Tuesday, November 11, 2008

Single Issue Review: Star Spangled War Stories #132

In honor of Veteran's Day, I thought I'd cover one of DC's war comics. Star Spangled #132 has the oddball distinction of being one of those rare comics that actually was printed twice. Star Spangled Comics started out as a superhero book, featuring the adventures of the Star Spangled Kid and Stripesy. When that feature proved insufficient to sustain sales, DC added the Newsboy Legion, a Simon & Kirby creation. Eventually interest waned there, and DC began a series of (terrific) stories featuring Robin, the Boy Wonder. In the late 1940s SS fronted Tomahawk, a western feature that quickly graduated to his own magazine; then in the early 1950s DC pushed "horror" stories in keeping with the trends. Eventually the book switched to a war format, and became Star Spangled War Stories with #131. That lasted until #133, when DC, for reasons unknown, decided to reboot the numbering, although even there they screwed up as they started with #3 even though there had been three issues before that.

The end result is that there are two separate comics known as Star Spangled #132, the one issued in 1952 and the one issued in 1967. The one I am going to talk about actually falls outside the Silver Age, being published in September 1952.

The cover story leads off the issue, and it's terrific. Hank Miskov is a major-league hurler who won game seven of the World Series in memorable fashion, tossing the first no-hitter in the history of the fall classic (this was before Don Larsen accomplished that feat for the New York Yankees). However, his elation turns to disappointment as he's drafted into the army to do his part in World War II. He's worried (as shown on the cover) that he'll ruin his arm. Fortunately he meets a fellow recruit named George Harris who's a big fan and who volunteers to do the risky work for him. Miskov quickly earns the scorn of the rest of the soldiers for his refusals to risk his arm, but Harris still idolizes him. Inevitably:

Well, you can probably guess the rest of the story right there; inspired by George's sacrifice, Hank becomes a lean, mean, fighting machine, wiping out Germans by the score with his throwing arm and a box full of grenades, and when the war is over, he has the inspiration he needs in a jam:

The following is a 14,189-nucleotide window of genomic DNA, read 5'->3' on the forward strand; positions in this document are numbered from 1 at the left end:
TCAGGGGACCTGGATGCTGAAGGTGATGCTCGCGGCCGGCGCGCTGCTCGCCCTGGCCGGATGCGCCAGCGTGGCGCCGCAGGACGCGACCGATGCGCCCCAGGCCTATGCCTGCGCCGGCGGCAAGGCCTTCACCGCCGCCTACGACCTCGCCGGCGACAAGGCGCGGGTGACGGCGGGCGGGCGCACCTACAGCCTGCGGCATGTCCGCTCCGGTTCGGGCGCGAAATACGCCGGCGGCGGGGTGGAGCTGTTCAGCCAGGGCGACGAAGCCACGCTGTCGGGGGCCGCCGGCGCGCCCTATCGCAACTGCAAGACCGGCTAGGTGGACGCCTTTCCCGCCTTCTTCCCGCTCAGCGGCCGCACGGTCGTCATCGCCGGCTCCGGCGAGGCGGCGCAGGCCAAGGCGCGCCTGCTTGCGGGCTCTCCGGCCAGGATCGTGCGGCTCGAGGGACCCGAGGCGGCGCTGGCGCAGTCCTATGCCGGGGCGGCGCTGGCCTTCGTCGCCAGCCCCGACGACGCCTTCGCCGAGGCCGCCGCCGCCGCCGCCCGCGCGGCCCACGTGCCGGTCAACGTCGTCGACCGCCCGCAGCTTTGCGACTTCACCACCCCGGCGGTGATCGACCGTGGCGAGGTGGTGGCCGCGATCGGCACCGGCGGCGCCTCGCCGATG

Comments: A wonderful and inspirational story. About the only flaw I can see is that they show Miskov throwing grenades overhand, which of course probably would have ruined that million-dollar arm. Because (at the time) DC's war stories were almost exclusively one-shots, they needed terrific characterization presented very quickly, and this tale delivered it in spades.

The next story in the book is an offbeat number called Suicide Detail. Trip-wire Wiggins is the army's best man at laying anti-tank mines, but he's also something of a jitterbug and loves to listen to popular music, which drives his commanding officer batty. But things turn grim as his company is trapped by the Germans and the only way out is through a minefield that Wiggins had laid earlier. He can't remember the pattern he used until he hears a fellow soldier playing guitar. This jogs his memory and he successfully leads the men through the mines.

Comments: Cute little story and a good change of pace.

The Braggart of Company B is the third yarn in the book, and it concerns George Pringle, a PFC who continually regales his squadron with tall tales about his heroism in action. But in a twist on the old "boy who cried wolf", when Pringle actually does do something courageous, nobody believes him.

Comments: Okay story, nice art by Jerry Grandinetti, one of DC's top war artists.

The text story is a good one, about the training fighter pilots undergo at the old Williams Field Air Force Base in Chandler, Arizona, written by Air Force Lieutenant Joseph Jarrett.

The final story concerns a mail clerk in the army who never receives any mail for himself. This is another aspect of the war stories that DC published; they tried to cover every occupation in the military, not just the fighting men. In this one, a soldier is anxiously awaiting news of the birth of his first child, but the mail never seems to come. Finally a postcard arrives for the soldier; it's a boy! But the proud papa is under fire on the front lines, and the mail clerk decides to risk his own life to deliver the message.

Moved by his bravery, the rest of the company decides to see to it that the mail clerk gets some mail of his own:

Comments: Another wonderful and heartwarming story.